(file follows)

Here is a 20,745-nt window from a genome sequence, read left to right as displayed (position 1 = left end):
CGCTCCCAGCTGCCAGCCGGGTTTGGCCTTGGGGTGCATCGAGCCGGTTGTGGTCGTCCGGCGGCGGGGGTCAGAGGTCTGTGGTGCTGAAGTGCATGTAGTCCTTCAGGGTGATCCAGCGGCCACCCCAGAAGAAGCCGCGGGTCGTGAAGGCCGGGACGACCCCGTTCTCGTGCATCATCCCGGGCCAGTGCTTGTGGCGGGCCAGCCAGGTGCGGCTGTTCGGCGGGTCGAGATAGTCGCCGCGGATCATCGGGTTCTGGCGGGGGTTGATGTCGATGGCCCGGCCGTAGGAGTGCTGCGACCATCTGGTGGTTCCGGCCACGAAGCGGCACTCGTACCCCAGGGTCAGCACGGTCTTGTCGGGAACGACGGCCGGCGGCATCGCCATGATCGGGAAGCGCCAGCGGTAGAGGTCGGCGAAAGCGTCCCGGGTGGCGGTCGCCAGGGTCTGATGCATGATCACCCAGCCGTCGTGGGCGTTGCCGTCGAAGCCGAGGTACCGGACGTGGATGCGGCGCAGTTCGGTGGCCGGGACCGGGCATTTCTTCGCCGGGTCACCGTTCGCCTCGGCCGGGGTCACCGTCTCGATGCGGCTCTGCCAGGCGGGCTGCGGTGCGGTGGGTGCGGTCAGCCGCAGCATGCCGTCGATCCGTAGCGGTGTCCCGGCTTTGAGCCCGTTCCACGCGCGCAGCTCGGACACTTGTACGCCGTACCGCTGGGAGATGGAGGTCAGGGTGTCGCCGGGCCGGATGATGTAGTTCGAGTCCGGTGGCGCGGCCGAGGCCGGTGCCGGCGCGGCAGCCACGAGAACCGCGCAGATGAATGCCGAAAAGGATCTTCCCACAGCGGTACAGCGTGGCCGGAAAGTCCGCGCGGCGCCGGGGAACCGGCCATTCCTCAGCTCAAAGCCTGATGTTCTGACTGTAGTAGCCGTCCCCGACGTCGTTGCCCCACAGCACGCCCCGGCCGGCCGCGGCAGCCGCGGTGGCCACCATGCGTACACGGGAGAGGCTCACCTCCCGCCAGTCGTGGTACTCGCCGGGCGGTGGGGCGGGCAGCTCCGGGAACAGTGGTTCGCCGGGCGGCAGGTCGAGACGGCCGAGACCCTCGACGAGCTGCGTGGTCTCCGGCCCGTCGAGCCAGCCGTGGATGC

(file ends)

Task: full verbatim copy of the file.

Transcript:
Here is a 20,745-nt window from a genome sequence, read left to right as displayed (position 1 = left end):
CGCTCCCAGCTGCCAGCCGGGTTTGGCCTTGGGGTGCATCGAGCCGGTTGTGGTCGTCCGGCGGCGGGGGTCAGAGGTCTGTGGTGCTGAAGTGCATGTAGTCCTTCAGGGTGATCCAGCGGCCACCCCAGAAGAAGCCGCGGGTCGTGAAGGCCGGGACGACCCCGTTCTCGTGCATCATCCCGGGCCAGTGCTTGTGGCGGGCCAGCCAGGTGCGGCTGTTCGGCGGGTCGAGATAGTCGCCGCGGATCATCGGGTTCTGGCGGGGGTTGATGTCGATGGCCCGGCCGTAGGAGTGCTGCGACCATCTGGTGGTTCCGGCCACGAAGCGGCACTCGTACCCCAGGGTCAGCACGGTCTTGTCGGGAACGACGGCCGGCGGCATCGCCATGATCGGGAAGCGCCAGCGGTAGAGGTCGGCGAAAGCGTCCCGGGTGGCGGTCGCCAGGGTCTGATGCATGATCACCCAGCCGTCGTGGGCGTTGCCGTCGAAGCCGAGGTACCGGACGTGGATGCGGCGCAGTTCGGTGGCCGGGACCGGGCATTTCTTCGCCGGGTCACCGTTCGCCTCGGCCGGGGTCACCGTCTCGATGCGGCTCTGCCAGGCGGGCTGCGGTGCGGTGGGTGCGGTCAGCCGCAGCATGCCGTCGATCCGTAGCGGTGTCCCGGCTTTGAGCCCGTTCCACGCGCGCAGCTCGGACACTTGTACGCCGTACCGCTGGGAGATGGAGGTCAGGGTGTCGCCGGGCCGGATGATGTAGTTCGAGTCCGGTGGCGCGGCCGAGGCCGGTGCCGGCGCGGCAGCCACGAGAACCGCGCAGATGAATGCCGAAAAGGATCTTCCCACAGCGGTACAGCGTGGCCGGAAAGTCCGCGCGGCGCCGGGGAACCGGCCATTCCTCAGCTCAAAGCCTGATGTTCTGACTGTAGTAGCCGTCCCCGACGTCGTTGCCCCACAGCACGCCCCGGCCGGCCGCGGCAGCCGCGGTGGCCACCATGCGTACACGGGAGAGGCTCACCTCCCGCCAGTCGTGGTACTCGCCGGGCGGTGGGGCGGGCAGCTCCGGGAACAGTGGTTCGCCGGGCGGCAGGTCGAGACGGCCGAGACCCTCGACGAGCTGCGTGGTCTCCGGCCCGTCGAGCCAGCCGTGGATGC